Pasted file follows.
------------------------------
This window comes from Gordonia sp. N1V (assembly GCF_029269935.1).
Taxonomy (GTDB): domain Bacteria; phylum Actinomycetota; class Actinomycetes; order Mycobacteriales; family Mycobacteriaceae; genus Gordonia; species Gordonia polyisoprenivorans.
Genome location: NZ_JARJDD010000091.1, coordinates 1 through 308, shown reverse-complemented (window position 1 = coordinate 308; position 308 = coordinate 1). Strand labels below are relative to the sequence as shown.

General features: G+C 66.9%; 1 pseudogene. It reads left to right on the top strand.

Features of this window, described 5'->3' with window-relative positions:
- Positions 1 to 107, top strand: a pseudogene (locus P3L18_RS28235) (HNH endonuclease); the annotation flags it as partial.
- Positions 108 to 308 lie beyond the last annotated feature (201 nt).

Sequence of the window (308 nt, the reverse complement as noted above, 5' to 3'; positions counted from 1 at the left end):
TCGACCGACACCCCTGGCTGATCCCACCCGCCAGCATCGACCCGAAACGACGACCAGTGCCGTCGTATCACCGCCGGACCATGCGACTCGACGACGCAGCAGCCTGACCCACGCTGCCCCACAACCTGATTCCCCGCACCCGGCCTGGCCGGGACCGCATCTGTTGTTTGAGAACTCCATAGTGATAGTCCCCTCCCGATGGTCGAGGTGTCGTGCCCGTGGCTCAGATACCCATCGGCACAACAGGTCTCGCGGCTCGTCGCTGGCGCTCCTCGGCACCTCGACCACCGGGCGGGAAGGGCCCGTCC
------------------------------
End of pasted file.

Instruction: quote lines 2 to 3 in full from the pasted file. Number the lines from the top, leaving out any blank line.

Taxonomy (GTDB): domain Bacteria; phylum Actinomycetota; class Actinomycetes; order Mycobacteriales; family Mycobacteriaceae; genus Gordonia; species Gordonia polyisoprenivorans.
Genome location: NZ_JARJDD010000091.1, coordinates 1 through 308, shown reverse-complemented (window position 1 = coordinate 308; position 308 = coordinate 1). Strand labels below are relative to the sequence as shown.